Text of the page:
Furthermore, the maverick theme allows McCain to talk directly about character. Obama can hint at his values when he describes his tax cuts and health care plans, but he is indirect. Most voters, especially ones who decide late, vote on character over policies.

Is that supposed to be a good thing? These "gut decisions" about who you vote for based on some hazy definition of "character"? We don't know these people. Not in a way where we can truly judge their character. Who would have known Nixon was an anti-Semitic paranoid from his stump speeches? Or that Bill Clinton would never keep it in his pants based on his town hall meetings. This is why an election needs to be about issues. If you're so indecisive you can't tell the difference between the guy with policy prescriptions and the guy who tells you he'll just wing it, but trust him and he'll throw the bums out, then you get what you deserve with that vote. Unfortunately for me, I end up getting it too, so hey, don't fuck it up.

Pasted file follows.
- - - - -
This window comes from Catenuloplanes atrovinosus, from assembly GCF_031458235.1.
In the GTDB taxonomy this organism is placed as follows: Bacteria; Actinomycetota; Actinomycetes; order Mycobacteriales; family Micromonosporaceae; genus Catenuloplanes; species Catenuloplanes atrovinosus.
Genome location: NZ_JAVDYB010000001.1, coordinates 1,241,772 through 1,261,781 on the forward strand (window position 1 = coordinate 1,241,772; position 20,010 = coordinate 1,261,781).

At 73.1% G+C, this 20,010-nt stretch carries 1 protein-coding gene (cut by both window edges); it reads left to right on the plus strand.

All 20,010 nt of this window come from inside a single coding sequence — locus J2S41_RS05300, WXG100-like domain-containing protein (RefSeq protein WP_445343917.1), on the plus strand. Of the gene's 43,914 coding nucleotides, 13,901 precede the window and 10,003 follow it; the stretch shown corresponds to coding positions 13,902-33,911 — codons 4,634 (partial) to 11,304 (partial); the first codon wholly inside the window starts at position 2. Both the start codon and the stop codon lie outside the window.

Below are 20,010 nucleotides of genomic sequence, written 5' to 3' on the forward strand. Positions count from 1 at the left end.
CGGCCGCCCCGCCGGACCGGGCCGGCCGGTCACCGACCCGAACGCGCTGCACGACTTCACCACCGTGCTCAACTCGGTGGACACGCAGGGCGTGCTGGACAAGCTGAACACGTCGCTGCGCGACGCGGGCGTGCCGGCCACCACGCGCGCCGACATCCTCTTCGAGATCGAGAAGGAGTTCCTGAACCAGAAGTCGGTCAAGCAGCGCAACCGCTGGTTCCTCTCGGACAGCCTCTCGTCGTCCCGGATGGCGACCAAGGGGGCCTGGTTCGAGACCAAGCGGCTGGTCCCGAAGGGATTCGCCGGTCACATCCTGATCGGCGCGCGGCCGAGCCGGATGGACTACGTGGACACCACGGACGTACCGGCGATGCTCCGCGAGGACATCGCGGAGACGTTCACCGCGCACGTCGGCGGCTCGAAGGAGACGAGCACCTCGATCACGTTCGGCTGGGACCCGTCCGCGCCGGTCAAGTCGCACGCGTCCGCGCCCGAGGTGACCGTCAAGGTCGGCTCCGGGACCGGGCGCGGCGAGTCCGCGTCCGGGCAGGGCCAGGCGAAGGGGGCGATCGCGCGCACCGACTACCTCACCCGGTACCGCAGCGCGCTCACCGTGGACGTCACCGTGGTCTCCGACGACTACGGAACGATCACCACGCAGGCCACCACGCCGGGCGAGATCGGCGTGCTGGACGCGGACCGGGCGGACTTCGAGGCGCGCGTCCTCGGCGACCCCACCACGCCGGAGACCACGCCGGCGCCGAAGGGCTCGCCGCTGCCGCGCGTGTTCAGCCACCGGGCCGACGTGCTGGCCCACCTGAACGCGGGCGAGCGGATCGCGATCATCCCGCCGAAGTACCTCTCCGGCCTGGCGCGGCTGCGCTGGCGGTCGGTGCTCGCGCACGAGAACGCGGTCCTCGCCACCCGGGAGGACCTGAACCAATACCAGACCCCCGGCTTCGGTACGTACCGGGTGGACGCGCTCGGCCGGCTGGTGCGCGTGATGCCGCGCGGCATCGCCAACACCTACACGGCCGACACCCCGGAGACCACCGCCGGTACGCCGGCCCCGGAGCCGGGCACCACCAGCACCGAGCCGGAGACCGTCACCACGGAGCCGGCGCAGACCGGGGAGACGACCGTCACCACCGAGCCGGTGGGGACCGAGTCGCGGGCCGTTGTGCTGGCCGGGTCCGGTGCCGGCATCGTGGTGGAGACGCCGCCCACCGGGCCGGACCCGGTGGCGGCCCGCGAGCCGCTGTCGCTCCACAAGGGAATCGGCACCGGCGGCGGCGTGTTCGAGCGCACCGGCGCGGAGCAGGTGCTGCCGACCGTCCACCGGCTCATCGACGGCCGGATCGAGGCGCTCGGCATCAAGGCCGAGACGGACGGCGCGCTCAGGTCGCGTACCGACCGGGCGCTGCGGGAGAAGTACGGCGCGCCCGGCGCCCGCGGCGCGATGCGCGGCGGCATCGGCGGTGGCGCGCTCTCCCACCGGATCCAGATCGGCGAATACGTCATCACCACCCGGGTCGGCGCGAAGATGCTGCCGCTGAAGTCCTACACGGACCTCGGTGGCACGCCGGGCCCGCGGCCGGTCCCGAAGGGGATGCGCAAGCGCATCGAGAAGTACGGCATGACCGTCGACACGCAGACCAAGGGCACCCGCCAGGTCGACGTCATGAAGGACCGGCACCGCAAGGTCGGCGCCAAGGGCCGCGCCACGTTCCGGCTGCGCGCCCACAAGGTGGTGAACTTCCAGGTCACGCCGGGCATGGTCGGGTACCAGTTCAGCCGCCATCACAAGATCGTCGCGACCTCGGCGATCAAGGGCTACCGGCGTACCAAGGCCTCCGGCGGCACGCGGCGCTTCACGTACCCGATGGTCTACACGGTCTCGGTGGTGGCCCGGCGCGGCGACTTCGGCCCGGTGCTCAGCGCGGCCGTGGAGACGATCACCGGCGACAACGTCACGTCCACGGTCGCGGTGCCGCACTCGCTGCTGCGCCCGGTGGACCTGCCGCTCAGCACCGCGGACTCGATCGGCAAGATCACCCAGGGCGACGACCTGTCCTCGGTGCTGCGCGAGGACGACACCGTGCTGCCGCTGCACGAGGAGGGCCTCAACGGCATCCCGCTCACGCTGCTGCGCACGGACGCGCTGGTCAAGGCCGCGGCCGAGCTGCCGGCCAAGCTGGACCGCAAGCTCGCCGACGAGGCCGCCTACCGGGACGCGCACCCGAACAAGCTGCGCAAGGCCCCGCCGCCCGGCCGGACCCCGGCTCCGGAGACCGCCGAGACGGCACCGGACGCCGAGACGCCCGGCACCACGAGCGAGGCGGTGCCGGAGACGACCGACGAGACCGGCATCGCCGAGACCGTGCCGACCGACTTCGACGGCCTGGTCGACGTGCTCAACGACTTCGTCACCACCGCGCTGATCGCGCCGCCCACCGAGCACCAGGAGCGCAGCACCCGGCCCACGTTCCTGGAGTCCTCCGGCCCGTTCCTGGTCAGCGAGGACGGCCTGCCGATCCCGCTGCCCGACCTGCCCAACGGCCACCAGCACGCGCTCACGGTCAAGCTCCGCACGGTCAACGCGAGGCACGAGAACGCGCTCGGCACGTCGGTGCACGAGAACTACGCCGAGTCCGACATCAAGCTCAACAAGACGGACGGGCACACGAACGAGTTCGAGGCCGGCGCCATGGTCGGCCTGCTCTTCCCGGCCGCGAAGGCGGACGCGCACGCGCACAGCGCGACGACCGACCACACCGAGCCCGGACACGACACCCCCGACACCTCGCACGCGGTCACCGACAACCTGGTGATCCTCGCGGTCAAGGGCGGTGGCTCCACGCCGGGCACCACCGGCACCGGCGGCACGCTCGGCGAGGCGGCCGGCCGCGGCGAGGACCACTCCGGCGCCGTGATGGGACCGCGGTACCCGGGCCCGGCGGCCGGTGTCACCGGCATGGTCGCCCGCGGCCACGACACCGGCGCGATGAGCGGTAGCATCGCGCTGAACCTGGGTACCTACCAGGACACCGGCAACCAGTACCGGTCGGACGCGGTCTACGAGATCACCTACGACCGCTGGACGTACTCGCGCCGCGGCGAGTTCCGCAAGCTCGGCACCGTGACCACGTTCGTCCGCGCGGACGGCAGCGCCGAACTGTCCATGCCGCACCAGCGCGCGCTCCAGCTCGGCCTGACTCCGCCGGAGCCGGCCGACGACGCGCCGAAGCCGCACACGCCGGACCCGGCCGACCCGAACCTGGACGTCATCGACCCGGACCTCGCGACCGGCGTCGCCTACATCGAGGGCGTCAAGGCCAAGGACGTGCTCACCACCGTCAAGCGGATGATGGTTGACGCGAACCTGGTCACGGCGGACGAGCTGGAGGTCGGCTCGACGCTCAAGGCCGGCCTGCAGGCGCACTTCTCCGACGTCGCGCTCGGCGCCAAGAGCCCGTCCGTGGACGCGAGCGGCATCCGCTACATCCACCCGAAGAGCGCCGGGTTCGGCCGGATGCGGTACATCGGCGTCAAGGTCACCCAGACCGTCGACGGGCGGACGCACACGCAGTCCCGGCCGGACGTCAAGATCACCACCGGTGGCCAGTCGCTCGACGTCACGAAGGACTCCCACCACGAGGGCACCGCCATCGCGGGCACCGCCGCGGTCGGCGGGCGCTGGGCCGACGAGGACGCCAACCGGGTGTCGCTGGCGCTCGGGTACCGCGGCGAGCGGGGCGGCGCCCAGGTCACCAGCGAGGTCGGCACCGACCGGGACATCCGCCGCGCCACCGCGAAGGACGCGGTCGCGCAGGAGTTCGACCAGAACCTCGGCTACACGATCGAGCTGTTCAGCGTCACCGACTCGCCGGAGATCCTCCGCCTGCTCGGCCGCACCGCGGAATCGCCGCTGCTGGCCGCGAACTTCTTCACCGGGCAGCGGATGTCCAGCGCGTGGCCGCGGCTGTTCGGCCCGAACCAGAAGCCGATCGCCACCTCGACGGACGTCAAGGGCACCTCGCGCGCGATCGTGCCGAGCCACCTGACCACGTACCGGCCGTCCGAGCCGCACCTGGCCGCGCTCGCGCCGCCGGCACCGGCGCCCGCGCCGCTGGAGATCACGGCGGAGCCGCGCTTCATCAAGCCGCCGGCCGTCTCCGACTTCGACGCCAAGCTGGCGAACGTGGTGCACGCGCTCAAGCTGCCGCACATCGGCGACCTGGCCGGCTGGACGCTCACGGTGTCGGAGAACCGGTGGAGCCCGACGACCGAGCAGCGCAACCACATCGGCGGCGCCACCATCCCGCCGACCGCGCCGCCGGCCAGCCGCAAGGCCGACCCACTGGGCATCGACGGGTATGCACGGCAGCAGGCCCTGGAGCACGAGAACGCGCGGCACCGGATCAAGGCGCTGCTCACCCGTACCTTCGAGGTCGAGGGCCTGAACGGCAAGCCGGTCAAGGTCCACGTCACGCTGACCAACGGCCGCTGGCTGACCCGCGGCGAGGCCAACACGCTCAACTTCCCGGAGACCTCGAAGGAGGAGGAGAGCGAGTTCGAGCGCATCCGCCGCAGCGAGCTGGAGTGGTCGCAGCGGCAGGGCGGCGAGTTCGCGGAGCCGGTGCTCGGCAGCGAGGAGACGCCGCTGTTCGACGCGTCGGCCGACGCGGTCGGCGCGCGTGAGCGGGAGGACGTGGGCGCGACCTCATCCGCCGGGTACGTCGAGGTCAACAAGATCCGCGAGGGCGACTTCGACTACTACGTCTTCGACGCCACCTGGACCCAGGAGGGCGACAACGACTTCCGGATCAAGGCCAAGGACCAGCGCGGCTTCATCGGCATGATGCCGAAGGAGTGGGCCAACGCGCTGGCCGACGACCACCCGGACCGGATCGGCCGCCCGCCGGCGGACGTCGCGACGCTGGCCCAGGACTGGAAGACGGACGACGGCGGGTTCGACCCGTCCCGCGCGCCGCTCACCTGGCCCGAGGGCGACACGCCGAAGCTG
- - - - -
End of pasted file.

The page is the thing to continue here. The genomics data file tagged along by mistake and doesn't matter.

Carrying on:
If I were advising the candidates, I’d tell them to double down on weirdness.

I am going to kill you...

Obama needs to occasionally criticize his own side.

No thank you. There's a whole political party doing that right now. They're called the Republicans, perhaps you've heard of them?

If he can’t take on his own party hacks, he’ll never reclaim the mantle of systemic change. Specifically, he needs to attack the snobs who are savaging Sarah Palin’s faith and family. Many liberals claim to love working-class families, but the moment they glimpse a hunter with an uneven college record, they hop on chairs and call for disinfectant.